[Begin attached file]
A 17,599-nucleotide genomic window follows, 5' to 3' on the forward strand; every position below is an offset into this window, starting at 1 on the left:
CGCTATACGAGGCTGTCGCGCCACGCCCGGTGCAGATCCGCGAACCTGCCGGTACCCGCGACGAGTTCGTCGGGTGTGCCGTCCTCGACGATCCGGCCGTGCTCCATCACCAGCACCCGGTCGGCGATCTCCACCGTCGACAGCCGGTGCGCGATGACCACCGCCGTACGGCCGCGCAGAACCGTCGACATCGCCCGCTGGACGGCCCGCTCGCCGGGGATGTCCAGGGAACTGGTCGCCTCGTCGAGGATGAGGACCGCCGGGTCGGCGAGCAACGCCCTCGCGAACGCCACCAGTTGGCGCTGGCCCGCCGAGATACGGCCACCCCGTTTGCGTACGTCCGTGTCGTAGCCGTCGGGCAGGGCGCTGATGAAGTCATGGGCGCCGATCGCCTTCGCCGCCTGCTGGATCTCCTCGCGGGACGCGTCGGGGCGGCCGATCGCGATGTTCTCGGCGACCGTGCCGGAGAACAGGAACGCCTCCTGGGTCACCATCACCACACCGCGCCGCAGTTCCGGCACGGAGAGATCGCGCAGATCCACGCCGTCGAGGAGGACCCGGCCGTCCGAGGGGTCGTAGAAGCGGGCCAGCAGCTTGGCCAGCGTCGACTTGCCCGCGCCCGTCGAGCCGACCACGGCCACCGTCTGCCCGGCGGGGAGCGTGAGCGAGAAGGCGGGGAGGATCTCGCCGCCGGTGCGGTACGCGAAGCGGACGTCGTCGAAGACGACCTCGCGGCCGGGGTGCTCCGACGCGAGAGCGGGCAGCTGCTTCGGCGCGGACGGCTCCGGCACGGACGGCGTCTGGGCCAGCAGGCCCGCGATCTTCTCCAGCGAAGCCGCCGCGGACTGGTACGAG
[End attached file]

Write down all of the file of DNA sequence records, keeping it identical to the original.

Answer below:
A 17,599-nucleotide genomic window follows, 5' to 3' on the forward strand; every position below is an offset into this window, starting at 1 on the left:
CGCTATACGAGGCTGTCGCGCCACGCCCGGTGCAGATCCGCGAACCTGCCGGTACCCGCGACGAGTTCGTCGGGTGTGCCGTCCTCGACGATCCGGCCGTGCTCCATCACCAGCACCCGGTCGGCGATCTCCACCGTCGACAGCCGGTGCGCGATGACCACCGCCGTACGGCCGCGCAGAACCGTCGACATCGCCCGCTGGACGGCCCGCTCGCCGGGGATGTCCAGGGAACTGGTCGCCTCGTCGAGGATGAGGACCGCCGGGTCGGCGAGCAACGCCCTCGCGAACGCCACCAGTTGGCGCTGGCCCGCCGAGATACGGCCACCCCGTTTGCGTACGTCCGTGTCGTAGCCGTCGGGCAGGGCGCTGATGAAGTCATGGGCGCCGATCGCCTTCGCCGCCTGCTGGATCTCCTCGCGGGACGCGTCGGGGCGGCCGATCGCGATGTTCTCGGCGACCGTGCCGGAGAACAGGAACGCCTCCTGGGTCACCATCACCACACCGCGCCGCAGTTCCGGCACGGAGAGATCGCGCAGATCCACGCCGTCGAGGAGGACCCGGCCGTCCGAGGGGTCGTAGAAGCGGGCCAGCAGCTTGGCCAGCGTCGACTTGCCCGCGCCCGTCGAGCCGACCACGGCCACCGTCTGCCCGGCGGGGAGCGTGAGCGAGAAGGCGGGGAGGATCTCGCCGCCGGTGCGGTACGCGAAGCGGACGTCGTCGAAGACGACCTCGCGGCCGGGGTGCTCCGACGCGAGAGCGGGCAGCTGCTTCGGCGCGGACGGCTCCGGCACGGACGGCGTCTGGGCCAGCAGGCCCGCGATCTTCTCCAGCGAAGCCGCCGCGGACTGGTACGAG